Overall, I think it important to state that we are very early in this signal, so it is prone to failure.  My intermediate timer is in MIXED state off of being in CASH, indicating that the markets WERE in cash and are now transitioning in a bullish fashion, and my long-term timer is in CASH, indicating that the long-term trend is still DOWN.  I wouldn't bet the farm right now, although 50% may be a good starting point if the right opportunities present themselves.

As always, do your diligence, and take ownership for your actions.  Let the trend be your friend.



Sunday, November 18, 2012

November 16 Weekend Update

I'm decisively bearish in my stance in the markets at the present time.  I'm holding the following assets in multiple accounts:

Right-click on the image to open in a new tab or window.

Overall, I'm up 3.4% in one account and 13.4% in another for this latest transition to a short-term bearish market.  The 10% difference is that I use the former account for other signals too and they are all in cash, so I have less available to invest in GGT ETF signals.

I have a 1% trailing stop loss (TSL), good til canceled (GTC) on DGL, which fired to move to cash with the market close on Thursday night, November 15th.  Everything else is still indicated long, despite the apparently strong day within the markets this past Friday (more on that below).

The best performer is QID, the -2x inverse NASDAQ-100 (when the NAS falls -1% the QID goes up +2%), and it is up +9% since entry.  Note that over the past year that GGT's timing of QID has provided a 103.7% advantage over buy and hold and perfect execution and fills of prices over the past year has resulted in 32.4% gain.  I've not achieved this because I've not followed every signal but I'm participating in at least 9% of that 32% gain at the present time.

TMF, which is a +3x 30-year bond fund, is up next at +7% since my entry.  GGT's advantage over the past year is 29.4% with a total 1-year gain of 41.4%, again with perfect execution.

SKF, which is the -2x on the financial XLF spyder, has a GGT advantage of 128.1% and a 17.4% over the past year.  I'm participating in 6% of that gain right now.

SOXS, which is the -3x on the semiconductor ETF SMH, is a relatively new entry and I'm up +4%.  GGT isn't as "in tune" with this one, with only a 13.3% gain over the past year (database average for all ETFs is 17.5%, for all CONTRA/SHORT ETFs is 23.2%), but I took the signal and I have a break-even stop loss set so I'm not going to lose any money here.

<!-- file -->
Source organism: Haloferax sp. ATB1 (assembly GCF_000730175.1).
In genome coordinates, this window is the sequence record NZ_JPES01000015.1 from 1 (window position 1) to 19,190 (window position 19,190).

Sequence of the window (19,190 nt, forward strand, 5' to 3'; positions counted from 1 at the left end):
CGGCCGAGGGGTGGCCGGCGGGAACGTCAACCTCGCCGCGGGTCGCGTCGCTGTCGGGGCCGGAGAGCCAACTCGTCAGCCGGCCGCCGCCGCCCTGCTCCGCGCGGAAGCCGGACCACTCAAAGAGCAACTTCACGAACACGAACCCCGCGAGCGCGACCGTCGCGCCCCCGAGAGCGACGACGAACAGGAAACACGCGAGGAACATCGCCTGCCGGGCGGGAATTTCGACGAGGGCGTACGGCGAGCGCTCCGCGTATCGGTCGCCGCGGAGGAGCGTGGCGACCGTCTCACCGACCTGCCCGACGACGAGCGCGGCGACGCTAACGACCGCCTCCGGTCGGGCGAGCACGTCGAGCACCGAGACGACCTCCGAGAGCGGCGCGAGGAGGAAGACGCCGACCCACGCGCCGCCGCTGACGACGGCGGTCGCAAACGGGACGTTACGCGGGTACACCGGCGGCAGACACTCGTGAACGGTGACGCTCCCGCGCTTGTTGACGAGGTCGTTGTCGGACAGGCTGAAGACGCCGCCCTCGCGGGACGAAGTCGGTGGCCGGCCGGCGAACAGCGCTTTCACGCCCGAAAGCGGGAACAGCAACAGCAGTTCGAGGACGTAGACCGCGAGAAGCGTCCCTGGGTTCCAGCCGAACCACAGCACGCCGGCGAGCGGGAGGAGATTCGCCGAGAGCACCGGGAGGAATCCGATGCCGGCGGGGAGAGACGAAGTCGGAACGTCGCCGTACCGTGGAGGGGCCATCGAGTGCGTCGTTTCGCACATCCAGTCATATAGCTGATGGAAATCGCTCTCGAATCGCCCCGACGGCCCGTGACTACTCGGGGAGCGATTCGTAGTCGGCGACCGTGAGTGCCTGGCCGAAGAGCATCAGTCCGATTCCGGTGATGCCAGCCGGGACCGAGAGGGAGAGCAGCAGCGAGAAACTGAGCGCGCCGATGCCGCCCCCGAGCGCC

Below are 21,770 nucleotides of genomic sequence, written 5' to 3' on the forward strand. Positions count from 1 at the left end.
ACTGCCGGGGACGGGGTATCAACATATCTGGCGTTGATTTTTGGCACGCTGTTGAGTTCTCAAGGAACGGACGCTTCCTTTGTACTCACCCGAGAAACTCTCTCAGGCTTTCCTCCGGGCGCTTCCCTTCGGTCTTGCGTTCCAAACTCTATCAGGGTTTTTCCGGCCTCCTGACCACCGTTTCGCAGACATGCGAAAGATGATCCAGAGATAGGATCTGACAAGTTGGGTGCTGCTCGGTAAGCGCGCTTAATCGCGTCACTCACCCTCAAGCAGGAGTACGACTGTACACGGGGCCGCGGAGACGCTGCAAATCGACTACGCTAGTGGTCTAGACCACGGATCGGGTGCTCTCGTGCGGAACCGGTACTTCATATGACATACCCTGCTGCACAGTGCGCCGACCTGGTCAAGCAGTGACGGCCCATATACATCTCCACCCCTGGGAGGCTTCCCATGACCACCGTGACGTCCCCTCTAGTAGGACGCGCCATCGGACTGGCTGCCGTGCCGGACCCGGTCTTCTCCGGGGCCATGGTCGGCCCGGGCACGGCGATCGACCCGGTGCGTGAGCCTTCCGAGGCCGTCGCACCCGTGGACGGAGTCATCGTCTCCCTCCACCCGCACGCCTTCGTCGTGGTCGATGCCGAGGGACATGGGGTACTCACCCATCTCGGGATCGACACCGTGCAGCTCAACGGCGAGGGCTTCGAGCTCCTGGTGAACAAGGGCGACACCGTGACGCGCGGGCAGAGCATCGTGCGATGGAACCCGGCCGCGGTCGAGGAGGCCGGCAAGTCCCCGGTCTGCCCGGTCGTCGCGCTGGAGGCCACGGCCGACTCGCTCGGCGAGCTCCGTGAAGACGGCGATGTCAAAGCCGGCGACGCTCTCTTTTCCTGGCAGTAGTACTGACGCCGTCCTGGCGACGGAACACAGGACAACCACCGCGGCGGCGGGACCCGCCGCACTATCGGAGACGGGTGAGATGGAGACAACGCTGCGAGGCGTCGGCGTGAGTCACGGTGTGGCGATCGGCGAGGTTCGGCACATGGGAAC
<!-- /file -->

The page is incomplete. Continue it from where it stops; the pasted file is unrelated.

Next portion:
UNG, which is the +1 ETF on natural gas, is up +3% since my buy Friday morning.  It has a GGT system advantage of 29.4% and a performance over the last year of 41.4%, so I'm optimistic of this one.  If it closes below the 20d MA I'll sell, for reasons you can see in the figure below.

Click on the image to open in a new tab or window.

Effective volume (EV), which you can learn more about at, is holding steady for UNG, which is why I feel somewhat optimistic about it.  Despite the major selling spike on 11/15 large players have slowly been moving back in, and correspondingly, there has been little change from an institutional point of view compared to 11/13.  Longer-term EV, which is on the lower part of the graph, shows that over the past 40 trading days that UNG has been net-accumulated, but the upper graph on UNG shows that over the past 8 days the large players have been selling more than buying.  This is the only fly in the ointment, and hence, why I have an end-of-day stop loss order at the 20d MA (if time is > 3:59 pm EDT and price is below real-time 20d MA then close position).

All my other positions are at or less than 1% in gain since entry, despite the past behavior / performance of GGT.  Not all signals will be home runs with respect to GGT, not all signals will surpass past performance, but on average, I think I'm doing okay with this system.

My plan is to continue to watch the daily signals, exit as necessary, and if I see any sustained bull trend developing in the broader markets (I don't except that we're oversold at the present time), I'll start picking up the GGT ETFs that move long on the bullish side in concert with macro signals turning positive.  I don't expect this during the next week (short due to Thanksgiving), but "black Friday" has been a trigger in the past and it may be again -- we'll simply see.

None of the ETFs above should be chased.  Remember, you are responsible for your own investment decisions, I am not, and you must do your own diligence in the markets.